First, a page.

For Christian Teens: Getting Beyond the Unthinkable

I’m thinking of some tri-fold fliers to be handed out to Christian teens. Here’s a first approximation of one of them. Tell me what you think of it, what you’d add, take away, change.

_______________________________

What If … ?

When you think about it, it’s the nuances that have helped we humans advance. The search for all that stuff obscured by the standard wisdom, the common knowledge, the things every sane person knows.

Of course Man cannot fly! But what if a man could fly … just a teeny bit? The Wright brothers asked the question, and kicked off a race of invention and discovery that resulted in today’s passenger jets.

Lightning is overpowering and deadly. But what if there was a way you could catch a very little bit of lightning, and do something with it? Ben Franklin, among countless others, asked the question and helped us create today’s lights, computers, recorders, the Internet, and a million more things.

People are either black or white. Women should stay home and keep house, raise children, please men. Marriage means one man, one woman.

But what if there were other ways of looking at such things, ways that not only gave individuals greater freedom to be themselves but produced side effects that benefited the entire society?

Attuning yourself to nuance is one of the most important skills of thinking, the doorway between juvenile and adult attitudes about life. If you want to grow up at all, and gain at least a small amount of freedom of thought – the most basic of personal freedoms – you pretty much have to recognize that things are often more complex than you’re told.

Speaking of nuances: Between every dichotomy is hidden nuance. Yes and No obscure Maybe. Black and White overshadow Gray. Love and Hate draw attention from Indifference — and 50 other in-between feelings.

Yet even knowing that, every time we humans line up at the shouting wall between theism and atheism, we seem to end up yelling the same two arguments across it.

There is a God!

No there’s not!

And you’ve bought into it, haven’t you? You’ve aligned yourself on that one side of the thing, you think you’re perfectly justified in doing it, and you feel strongly that nothing else need be said on the subject. And maybe you’re even right.

How about this nuance though:

What if SOME of the ideas we have about God are wrong? What if God is a teeny bit different from what we think He is? What if some very small amount of what we think of as God is not God at all?

And beyond that: What might things be like – in the extremely unlikely, distant possibility – IF there was no God?

How could we live? How would we relate to each other? How could we be moral?

Notice: In asking such questions you’re not saying “There is no God.” You’re only asking “What would things be like if there wasn’t?”

If you look at the world around you, it turns out this “What if there was no God?” question has been asked in countless different ways throughout human history.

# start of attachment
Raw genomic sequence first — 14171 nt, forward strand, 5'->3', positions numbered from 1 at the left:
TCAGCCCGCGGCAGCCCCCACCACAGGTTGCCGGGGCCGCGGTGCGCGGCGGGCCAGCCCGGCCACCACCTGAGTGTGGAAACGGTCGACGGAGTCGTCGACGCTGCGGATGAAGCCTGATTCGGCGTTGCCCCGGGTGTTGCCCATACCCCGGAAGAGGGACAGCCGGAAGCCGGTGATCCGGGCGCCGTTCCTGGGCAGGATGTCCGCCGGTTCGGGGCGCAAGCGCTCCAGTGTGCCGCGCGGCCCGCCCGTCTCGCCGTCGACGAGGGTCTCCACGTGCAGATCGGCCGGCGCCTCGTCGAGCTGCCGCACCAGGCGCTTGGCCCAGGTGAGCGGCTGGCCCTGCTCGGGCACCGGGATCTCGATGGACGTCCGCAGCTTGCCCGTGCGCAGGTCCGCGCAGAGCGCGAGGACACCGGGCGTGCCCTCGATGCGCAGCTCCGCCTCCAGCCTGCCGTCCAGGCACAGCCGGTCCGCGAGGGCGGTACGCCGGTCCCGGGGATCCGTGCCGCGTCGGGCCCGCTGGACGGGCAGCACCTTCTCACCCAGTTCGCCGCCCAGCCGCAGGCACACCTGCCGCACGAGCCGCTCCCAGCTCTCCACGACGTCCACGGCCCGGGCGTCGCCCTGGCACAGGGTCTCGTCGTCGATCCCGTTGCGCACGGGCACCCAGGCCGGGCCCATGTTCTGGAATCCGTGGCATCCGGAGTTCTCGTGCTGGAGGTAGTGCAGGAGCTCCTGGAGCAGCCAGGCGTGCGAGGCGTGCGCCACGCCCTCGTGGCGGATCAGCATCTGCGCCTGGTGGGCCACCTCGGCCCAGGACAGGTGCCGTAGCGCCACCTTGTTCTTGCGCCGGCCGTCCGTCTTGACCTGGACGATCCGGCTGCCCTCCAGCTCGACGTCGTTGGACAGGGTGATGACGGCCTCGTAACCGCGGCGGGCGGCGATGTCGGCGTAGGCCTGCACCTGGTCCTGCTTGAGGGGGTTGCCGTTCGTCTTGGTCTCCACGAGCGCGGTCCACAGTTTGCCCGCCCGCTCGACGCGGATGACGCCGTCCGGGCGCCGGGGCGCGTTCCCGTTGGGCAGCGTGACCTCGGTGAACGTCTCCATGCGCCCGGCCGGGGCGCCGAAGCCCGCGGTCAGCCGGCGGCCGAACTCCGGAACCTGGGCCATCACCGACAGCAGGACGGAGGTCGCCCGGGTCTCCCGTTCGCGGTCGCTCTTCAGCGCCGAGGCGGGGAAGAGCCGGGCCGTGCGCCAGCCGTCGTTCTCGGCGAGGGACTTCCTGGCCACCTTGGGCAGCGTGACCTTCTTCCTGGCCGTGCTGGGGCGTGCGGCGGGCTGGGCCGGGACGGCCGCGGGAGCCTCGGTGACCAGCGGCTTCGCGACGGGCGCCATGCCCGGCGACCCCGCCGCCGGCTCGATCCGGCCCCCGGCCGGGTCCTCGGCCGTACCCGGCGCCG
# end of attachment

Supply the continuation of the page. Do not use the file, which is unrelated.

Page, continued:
If there was no God …

… early medical researchers asked, “How could we fix an illness or injury?”

… geologists asked, “How might this particular rock have come about?”

… biologists asked, “How might eyes have formed in the various animal species?”

And in each case, without getting into the argument about whether or not a God existed, the very asking of the question turned up some useful answers.

Yes, you could still pray fervently for the intercession of God. But you could also do surgery to fix a diseased gall bladder or leaky heart.

Yes, you could still walk around in reverent wonder at the beauty of God’s mountains. But you could also figure out something about the forces of vulcanism and uplift, sedimentation and continental drift.

Yes, you could marvel at the splendid complexity of God’s wondrous creation. But you could also see how eyes worked, and how similar – or different – they were in eagles and elephants, insects and iguanas, monkeys and men.

The point is, the very asking of certain questions, even when you can’t find the one true answer, can often lead to new understandings, new possibilities.

The very asking of the question – WHAT IF there was no God? – leads to a whole range of new possibilities.

WHAT IF … there was no God?

Would you HAVE to rape and kill people? Or is there some set of common rules people could work out that might allow them to live peaceably together?

WHAT IF … there was no God?

Would you HAVE to lose all hope and decide that life is meaningless? Or might there still be things you’d want to do?

WHAT IF … there was no God?

Would you suddenly lose all love for your family? Would they suddenly lose all love for you? Or might you still feel strong positive feelings for them, and they for you?

WHAT IF … there was no God?

Might you still have hopes for the future, all the things you want to do, all the dreams you want to make real?

WHAT IF … there was no God?

Could you still live your life, work on the things that interest you, love the people you care about?

Yes. You probably could.